The good news is, there are many ways to combat ageism and mitigate its impacts. For example, accommodations such as flexible scheduling options can make a big difference in retaining older employees. Read the full article, and find more ways that employers can support individuals of all ages in the tech workforce, at

Did you know that stress factors can impact student performance in computing classes?

A recent study by researchers at NCWIT Academic Alliance Member University of California (UC) San Diego explored factors beyond the course material that may contribute to lower performance for students in introductory computing courses, according to an article on the UC San Diego – Jacobs School of Engineering website. The researchers found that “lower performing students reported higher stress levels on multiple factors — including cognitive, socio-economic, and personal — than higher performing students, indicating that when students struggle, they are often facing headwinds on multiple fronts.” These challenges included stressors such as work family or obligations, lack of confidence, and lack of a sense of belonging in the class. The authors also observed that “[t]he issue of struggle across multiple factors was particularly prevalent for students from groups traditionally underrepresented in computing — including women, Latinx and Black students.” While the study focused more on understanding the issues than on finding solutions, the authors did note some potentially promising avenues for intervention. At the level of individual courses, for example, instructors can help alleviate student stress by providing flexibility in assignment deadlines. More systemic approaches, such as ensuring that K-12 students have some exposure to computing education before college and reworking financial aid requirements, were also noted.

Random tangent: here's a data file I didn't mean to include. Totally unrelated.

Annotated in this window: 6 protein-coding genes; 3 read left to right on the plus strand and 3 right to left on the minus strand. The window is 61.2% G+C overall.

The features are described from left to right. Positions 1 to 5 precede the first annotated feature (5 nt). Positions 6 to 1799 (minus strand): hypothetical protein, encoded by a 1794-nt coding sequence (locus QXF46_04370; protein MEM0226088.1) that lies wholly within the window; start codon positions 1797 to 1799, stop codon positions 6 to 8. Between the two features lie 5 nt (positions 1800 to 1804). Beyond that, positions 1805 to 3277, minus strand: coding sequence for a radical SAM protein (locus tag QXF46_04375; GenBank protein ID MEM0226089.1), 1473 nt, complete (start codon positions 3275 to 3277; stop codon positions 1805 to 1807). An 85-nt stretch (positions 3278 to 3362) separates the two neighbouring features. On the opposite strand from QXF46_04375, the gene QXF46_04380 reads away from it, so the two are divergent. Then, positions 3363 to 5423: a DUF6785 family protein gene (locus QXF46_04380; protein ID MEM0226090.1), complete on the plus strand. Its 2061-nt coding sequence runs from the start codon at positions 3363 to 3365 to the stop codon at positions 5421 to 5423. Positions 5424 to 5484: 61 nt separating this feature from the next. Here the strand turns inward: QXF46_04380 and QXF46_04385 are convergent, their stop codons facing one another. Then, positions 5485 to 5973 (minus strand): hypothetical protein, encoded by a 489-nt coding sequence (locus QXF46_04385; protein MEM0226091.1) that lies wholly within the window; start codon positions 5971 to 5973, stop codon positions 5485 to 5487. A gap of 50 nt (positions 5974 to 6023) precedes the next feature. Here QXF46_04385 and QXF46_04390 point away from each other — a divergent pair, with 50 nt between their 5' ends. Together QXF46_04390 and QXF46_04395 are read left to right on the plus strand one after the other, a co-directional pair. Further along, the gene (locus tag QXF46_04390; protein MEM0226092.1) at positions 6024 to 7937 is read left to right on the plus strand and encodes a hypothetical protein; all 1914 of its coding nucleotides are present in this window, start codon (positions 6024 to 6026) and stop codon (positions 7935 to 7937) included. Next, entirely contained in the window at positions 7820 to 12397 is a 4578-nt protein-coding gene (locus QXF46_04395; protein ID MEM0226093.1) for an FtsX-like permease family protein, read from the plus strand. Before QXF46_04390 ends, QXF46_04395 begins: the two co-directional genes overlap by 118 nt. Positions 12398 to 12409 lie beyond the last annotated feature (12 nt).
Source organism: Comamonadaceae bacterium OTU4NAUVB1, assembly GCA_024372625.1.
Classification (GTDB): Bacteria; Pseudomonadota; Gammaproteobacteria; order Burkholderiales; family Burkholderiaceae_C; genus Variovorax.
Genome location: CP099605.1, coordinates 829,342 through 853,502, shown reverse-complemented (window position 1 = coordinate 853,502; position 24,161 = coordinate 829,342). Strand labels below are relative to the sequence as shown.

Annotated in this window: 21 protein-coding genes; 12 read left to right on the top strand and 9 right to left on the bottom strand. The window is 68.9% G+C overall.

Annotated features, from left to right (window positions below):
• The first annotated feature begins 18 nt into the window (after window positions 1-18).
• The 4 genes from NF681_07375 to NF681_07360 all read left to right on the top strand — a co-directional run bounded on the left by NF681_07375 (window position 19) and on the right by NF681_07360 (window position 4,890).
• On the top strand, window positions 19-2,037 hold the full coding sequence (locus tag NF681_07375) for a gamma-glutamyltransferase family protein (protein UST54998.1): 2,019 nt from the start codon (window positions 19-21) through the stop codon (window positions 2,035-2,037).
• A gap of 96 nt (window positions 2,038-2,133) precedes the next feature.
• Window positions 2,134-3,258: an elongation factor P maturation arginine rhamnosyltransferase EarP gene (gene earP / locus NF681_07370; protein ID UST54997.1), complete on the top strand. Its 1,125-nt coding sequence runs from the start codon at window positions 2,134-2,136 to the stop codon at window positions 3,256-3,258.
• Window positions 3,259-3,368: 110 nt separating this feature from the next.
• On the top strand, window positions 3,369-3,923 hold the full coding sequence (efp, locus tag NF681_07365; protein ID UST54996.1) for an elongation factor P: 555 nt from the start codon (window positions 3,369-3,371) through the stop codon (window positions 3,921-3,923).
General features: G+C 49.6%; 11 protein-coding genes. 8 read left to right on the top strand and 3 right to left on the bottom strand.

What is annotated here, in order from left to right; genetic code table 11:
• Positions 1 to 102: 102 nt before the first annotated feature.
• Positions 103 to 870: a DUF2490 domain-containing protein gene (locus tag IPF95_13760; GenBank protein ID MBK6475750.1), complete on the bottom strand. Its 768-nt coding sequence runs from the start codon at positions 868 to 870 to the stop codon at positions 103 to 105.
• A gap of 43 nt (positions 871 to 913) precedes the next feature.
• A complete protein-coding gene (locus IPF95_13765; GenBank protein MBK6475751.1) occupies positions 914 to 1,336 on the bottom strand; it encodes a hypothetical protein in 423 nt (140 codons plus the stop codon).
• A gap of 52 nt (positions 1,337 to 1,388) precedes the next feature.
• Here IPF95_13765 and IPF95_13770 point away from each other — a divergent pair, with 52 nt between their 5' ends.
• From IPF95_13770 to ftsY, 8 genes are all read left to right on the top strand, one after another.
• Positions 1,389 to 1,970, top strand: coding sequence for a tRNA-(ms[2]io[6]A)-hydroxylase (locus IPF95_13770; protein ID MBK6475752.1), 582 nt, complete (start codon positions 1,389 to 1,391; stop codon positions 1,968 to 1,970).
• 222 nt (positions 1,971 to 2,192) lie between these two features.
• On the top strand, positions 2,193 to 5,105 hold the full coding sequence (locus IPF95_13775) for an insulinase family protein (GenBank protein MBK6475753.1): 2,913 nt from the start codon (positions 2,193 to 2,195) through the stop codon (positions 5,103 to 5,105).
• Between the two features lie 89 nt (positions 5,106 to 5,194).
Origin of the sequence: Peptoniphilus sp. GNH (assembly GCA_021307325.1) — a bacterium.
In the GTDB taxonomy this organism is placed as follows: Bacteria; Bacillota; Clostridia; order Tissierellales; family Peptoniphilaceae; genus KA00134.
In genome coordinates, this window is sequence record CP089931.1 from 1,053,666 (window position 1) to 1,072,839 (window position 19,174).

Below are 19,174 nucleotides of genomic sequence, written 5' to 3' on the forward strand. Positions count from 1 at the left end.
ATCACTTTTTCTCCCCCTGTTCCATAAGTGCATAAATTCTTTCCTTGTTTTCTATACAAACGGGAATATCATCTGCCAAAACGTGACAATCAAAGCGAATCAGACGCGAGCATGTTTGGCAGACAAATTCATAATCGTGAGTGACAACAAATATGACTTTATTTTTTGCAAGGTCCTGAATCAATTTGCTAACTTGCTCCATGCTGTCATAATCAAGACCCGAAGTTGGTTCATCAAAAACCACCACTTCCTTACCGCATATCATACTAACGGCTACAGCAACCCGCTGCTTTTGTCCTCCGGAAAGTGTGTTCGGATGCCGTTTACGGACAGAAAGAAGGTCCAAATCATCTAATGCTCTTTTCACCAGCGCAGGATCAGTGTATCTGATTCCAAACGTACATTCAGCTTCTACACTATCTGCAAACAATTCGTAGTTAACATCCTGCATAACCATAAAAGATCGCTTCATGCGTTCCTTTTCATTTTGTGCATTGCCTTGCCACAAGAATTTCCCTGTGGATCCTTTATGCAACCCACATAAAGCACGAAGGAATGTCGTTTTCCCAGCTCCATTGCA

NCWIT offers many resources for faculty, staff, and program administrators who want to support student persistence and success in computing majors. Here are a few selections to check out: 

Did you know that just 51 percent of U.S. high schools offer computer science courses?

Earlier this month, NCWIT K-12 Alliance Members, the Computer Science Teachers Association (CSTA), and Expanding Computing Education Pathways Alliance (ECEP) released the 2021 State of Computer Science Education: Accelerating Action Through Advocacy. This annual report provides an update on national and state-level computer science education policy with an emphasis on equity and diversity. The report notes that while the percentage of U.S. high schools offering computer science education has risen from 35 percent in 2018 to 51 percent in 2021, it is still “inadequate that half of schools lack even a single course.” The report also points out that disparities in access to computing education exist. In particular, “Rural schools, urban schools, and schools with high percentages of economically disadvantaged students continue to be less likely to offer computer science; and Black/African American students, Hispanic/Latino/Latina/Latinx students, and Native American/Alaskan students are less likely to attend a school that offers it.” In addition to observations about the current state of computing education, the report shares policy recommendations designed to help make computer science a fundamental part of the state education system. For example, the report authors call on policymakers to create a clear state plan for computer science education; establish rigorous K-12 computer science standards; and allocate funding for professional development for educators.

NCWIT offers a variety of resources for educators and others who want to expand access to computing education. Check out the selections below, and visit for more.